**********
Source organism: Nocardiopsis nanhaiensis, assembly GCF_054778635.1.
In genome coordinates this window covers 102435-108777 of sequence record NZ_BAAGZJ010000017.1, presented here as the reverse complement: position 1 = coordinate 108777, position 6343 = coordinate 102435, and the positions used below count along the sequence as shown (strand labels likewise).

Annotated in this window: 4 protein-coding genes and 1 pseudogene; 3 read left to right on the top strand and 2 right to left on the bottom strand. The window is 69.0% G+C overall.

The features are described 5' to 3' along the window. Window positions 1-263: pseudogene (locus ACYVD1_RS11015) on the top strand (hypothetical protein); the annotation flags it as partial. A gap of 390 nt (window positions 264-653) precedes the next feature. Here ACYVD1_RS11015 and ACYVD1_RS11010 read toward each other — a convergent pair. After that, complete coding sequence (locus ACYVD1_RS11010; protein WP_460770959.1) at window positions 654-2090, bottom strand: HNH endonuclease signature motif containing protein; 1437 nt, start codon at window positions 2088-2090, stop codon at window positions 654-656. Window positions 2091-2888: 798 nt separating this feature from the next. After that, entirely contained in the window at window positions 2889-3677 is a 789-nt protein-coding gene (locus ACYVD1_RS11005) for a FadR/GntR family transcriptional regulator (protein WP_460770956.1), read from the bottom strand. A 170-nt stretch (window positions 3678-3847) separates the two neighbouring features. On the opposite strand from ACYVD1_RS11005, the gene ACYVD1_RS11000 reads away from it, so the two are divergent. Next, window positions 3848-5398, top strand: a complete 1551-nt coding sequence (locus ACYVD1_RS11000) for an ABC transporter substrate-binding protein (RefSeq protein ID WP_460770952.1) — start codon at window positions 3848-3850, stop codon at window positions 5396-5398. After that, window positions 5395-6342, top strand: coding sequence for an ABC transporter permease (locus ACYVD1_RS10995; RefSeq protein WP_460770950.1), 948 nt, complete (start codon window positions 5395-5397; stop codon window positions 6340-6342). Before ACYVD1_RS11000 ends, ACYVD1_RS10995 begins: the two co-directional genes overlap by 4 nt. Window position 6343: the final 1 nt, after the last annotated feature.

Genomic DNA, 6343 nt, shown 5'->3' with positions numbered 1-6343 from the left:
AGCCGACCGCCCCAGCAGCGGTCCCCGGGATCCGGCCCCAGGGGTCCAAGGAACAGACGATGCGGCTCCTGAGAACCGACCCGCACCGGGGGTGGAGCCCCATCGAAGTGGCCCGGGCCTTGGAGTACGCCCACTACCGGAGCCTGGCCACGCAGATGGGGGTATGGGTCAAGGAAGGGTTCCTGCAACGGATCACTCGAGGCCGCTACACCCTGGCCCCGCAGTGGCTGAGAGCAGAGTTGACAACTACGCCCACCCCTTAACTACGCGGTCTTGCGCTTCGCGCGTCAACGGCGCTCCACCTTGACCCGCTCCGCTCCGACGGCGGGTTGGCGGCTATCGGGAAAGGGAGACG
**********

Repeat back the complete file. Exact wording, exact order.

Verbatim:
Source organism: Nocardiopsis nanhaiensis, assembly GCF_054778635.1.
In genome coordinates this window covers 102435-108777 of sequence record NZ_BAAGZJ010000017.1, presented here as the reverse complement: position 1 = coordinate 108777, position 6343 = coordinate 102435, and the positions used below count along the sequence as shown (strand labels likewise).

Annotated in this window: 4 protein-coding genes and 1 pseudogene; 3 read left to right on the top strand and 2 right to left on the bottom strand. The window is 69.0% G+C overall.

The features are described 5' to 3' along the window. Window positions 1-263: pseudogene (locus ACYVD1_RS11015) on the top strand (hypothetical protein); the annotation flags it as partial. A gap of 390 nt (window positions 264-653) precedes the next feature. Here ACYVD1_RS11015 and ACYVD1_RS11010 read toward each other — a convergent pair. After that, complete coding sequence (locus ACYVD1_RS11010; protein WP_460770959.1) at window positions 654-2090, bottom strand: HNH endonuclease signature motif containing protein; 1437 nt, start codon at window positions 2088-2090, stop codon at window positions 654-656. Window positions 2091-2888: 798 nt separating this feature from the next. After that, entirely contained in the window at window positions 2889-3677 is a 789-nt protein-coding gene (locus ACYVD1_RS11005) for a FadR/GntR family transcriptional regulator (protein WP_460770956.1), read from the bottom strand. A 170-nt stretch (window positions 3678-3847) separates the two neighbouring features. On the opposite strand from ACYVD1_RS11005, the gene ACYVD1_RS11000 reads away from it, so the two are divergent. Next, window positions 3848-5398, top strand: a complete 1551-nt coding sequence (locus ACYVD1_RS11000) for an ABC transporter substrate-binding protein (RefSeq protein ID WP_460770952.1) — start codon at window positions 3848-3850, stop codon at window positions 5396-5398. After that, window positions 5395-6342, top strand: coding sequence for an ABC transporter permease (locus ACYVD1_RS10995; RefSeq protein WP_460770950.1), 948 nt, complete (start codon window positions 5395-5397; stop codon window positions 6340-6342). Before ACYVD1_RS11000 ends, ACYVD1_RS10995 begins: the two co-directional genes overlap by 4 nt. Window position 6343: the final 1 nt, after the last annotated feature.

Genomic DNA, 6343 nt, shown 5'->3' with positions numbered 1-6343 from the left:
AGCCGACCGCCCCAGCAGCGGTCCCCGGGATCCGGCCCCAGGGGTCCAAGGAACAGACGATGCGGCTCCTGAGAACCGACCCGCACCGGGGGTGGAGCCCCATCGAAGTGGCCCGGGCCTTGGAGTACGCCCACTACCGGAGCCTGGCCACGCAGATGGGGGTATGGGTCAAGGAAGGGTTCCTGCAACGGATCACTCGAGGCCGCTACACCCTGGCCCCGCAGTGGCTGAGAGCAGAGTTGACAACTACGCCCACCCCTTAACTACGCGGTCTTGCGCTTCGCGCGTCAACGGCGCTCCACCTTGACCCGCTCCGCTCCGACGGCGGGTTGGCGGCTATCGGGAAAGGGAGACG